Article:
Finally night has fallen. There’s a chill to the air, and it no longer steams in the heat trapped by the forest. The night is crisp, and the woods around me are alive with insect life. The temperature dropped quickly as the sun set behind the hills. I haven’t seen the sun in years, but I know that it has turned the sky to fire.
Yet, the cold air outside yanks me conscious. I wake to the dirt and stones I pulled over my head and body, covering my eyes. I scream and claw my way to the surface. Clenched in clay, sand and detritus: my bed for the daylight hours.
For some, it would have been a grave, more permanent in the rest that it offers. For me, its a temporary home, clawed from the floor of the forest floor just 12 hours earlier.
As I push the dirt aside and pull myself from the ground, I feel small pebbles lodged under my claws. It is a minor annoyance, like the sand in my eyes, in my ears. It gets into everything, this mixture of sand and clay. It fills me.
Over the years I have come to know the silence of different earths. From the sands of coastal beaches to the hard clays of the South. Loam in the deep forests of North, and more hard sand in the West. I am a connoisseur of the grave. Every day a new grave. Every night a new life.
Or unlife, depending upon which side of the grave you lay.
Many of my brethren choose cities in which to live, stalk and prey. They find in the abundance of food a security unmatched by the lonely forest. For them, it is the fear of starving, of being alone, that keeps them close to humanity. But they grow lazy, never knowing the real hunt.
Last night, I chased a small buck through the forest, giving and taking the distance between us as it scrambled in the brush. Reaching out with my senses, I felt its heart hunch in its chest, pounding against its ribs. A tiny deer, a spike buck, no more than sixty pounds. Yet its youth gave it speed.
Such a delicious shrill of snorts and screams: Spindly pines broke in our rush.
Somehow, I lost sight of the moon during the chase, neglected to pay attention to the night. That’s dangerous. But the thrill! I live for that feeling as my own blood races and pounds. Sometimes I forget the need for the cool, dark embrace of the dark and the calling grave.
The chase! That pounding pursuit! Let the deer get just far enough away to think it’s free, then pause and listen, stalk and scramble. Give the young buck a reason to scream again as I let him catch my scent and hear the cracker-like crunch of my bare feet in dry pine needles. The slight odor of decay I carry from past feedings alerts the deer: I am a predator.
That scent, more than anything else, drove the small deer into a frenzy. I felt it. The creature wanted to fly in every direction at once. Its muscles, shivering one against the other — each a clamor of fear and flight. In those moments, I felt the buck gather itself to plunge deeper into the forest, thrashing through brambles and ivy, tearing the brush out of the ground with its short prongs.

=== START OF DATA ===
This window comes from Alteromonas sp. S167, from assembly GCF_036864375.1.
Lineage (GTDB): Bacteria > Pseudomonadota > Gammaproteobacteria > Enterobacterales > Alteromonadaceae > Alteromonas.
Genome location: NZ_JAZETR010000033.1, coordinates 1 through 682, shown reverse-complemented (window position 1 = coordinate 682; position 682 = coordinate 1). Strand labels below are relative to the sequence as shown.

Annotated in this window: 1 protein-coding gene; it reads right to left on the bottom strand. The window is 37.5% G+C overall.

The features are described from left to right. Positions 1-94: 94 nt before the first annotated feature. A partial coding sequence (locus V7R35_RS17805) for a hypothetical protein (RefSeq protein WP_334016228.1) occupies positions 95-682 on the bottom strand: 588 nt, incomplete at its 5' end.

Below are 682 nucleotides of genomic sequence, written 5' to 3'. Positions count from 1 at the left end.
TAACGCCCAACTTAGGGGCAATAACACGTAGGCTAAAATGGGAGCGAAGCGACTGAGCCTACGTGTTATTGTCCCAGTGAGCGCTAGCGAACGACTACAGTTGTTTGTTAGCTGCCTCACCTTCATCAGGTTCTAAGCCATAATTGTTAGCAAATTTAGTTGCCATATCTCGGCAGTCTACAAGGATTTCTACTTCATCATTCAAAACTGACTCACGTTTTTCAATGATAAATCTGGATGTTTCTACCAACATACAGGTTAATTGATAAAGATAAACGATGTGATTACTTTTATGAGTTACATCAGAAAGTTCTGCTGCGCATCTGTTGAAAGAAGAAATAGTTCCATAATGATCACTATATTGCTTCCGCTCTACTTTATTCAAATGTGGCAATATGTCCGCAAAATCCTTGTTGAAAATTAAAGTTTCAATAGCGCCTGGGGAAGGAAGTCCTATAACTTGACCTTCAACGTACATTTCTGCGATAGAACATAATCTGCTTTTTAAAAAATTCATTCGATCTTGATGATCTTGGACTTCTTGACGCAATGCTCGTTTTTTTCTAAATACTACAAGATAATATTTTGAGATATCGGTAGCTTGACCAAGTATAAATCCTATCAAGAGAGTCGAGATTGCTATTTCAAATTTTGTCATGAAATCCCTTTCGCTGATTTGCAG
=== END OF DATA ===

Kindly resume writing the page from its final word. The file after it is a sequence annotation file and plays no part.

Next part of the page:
Each moment of his fear was delicious, an elixir sweet and heady. Though not enough to sustain me, it was enough to remind me of my own life before the night claimed me as one of its own. Honey tastes like this — thick, sweet and cloying.
But too long, too long — I nearly died for that deer. The sun found me ripping the buck apart, my claws buried deep in it’s chest, its tiny hooves flailing around my head. Its bleats were choked around a swollen tongue. Then, behind me, rising just above the trees, crackling on my skin through a canopy of leaves, shafts of light speared me. I threw my head back and howled, my fangs bared at that bastard sun.
My mouth still filled with bits of flesh and blood, I dug through the twitching carcass of the deer, then scraped away needles and sand to the gravel and clay underneath. Above me, the sun — filtered through the heavy tangle of branches of hardwood and pine mix — sliced my skin.
I ripped through roots and tossed fist-sized rocks into the forest as I dug my grave, howling in rage and ecstasy: This is the way to live! On the edge, a kill still fresh in my mouth. My own death, in any case, was only moments away — the mini not-death, not-life of the grave, or blackening to ash under the sun.
Even my own fear tastes good.
But not this clay. The earth is bitter here in the forest. Too much acid in the soil, and too much of it in my mouth. It fills me with reminders that my own permanent death is someday to come. From the earth, to the earth.
But not today. I live, because I beat the daylight. I pulled the earth over my body and face before sun’s face could ruin my own. I covered myself in in clay, sand, gravel, deer’s blood and fur, and laughed at the sun. I was alive, and that was reason enough to celebrate.
Now, the night again.
All day long, I was aware of the sun. I knew it blazed above my daylight grave. New Jersey’s Pinelands swelter in early fall, and clouds of mosquitoes and biting gnats vie with birds and reptiles for flesh and blood when a fall day reaches its zenith. It is odd, though, how I can remember the buzz and whine of insects — bloodsuckers, wasps, yellow jackets — but I can’t really place the taste of honey, other than wrapping it around that young buck’s fear. The things I remember, and those I’ve forgotten, play in my mind when I lie in my grave.
Dreams, visions and fragments of who I was before I began to make my bed in the bosom of the Mother. They are snatches of a life years gone. I miss little things of that life: the taste of honey; a day at the lake scouring the shore for driftwood; and my daughter’s wide brown eyes.
As night covers the forest, as insects scream and whine above my shallow grave disturbed, I claw free of the earth.
In my mind, my daughter’s freckled face, hovers just beyond my reach.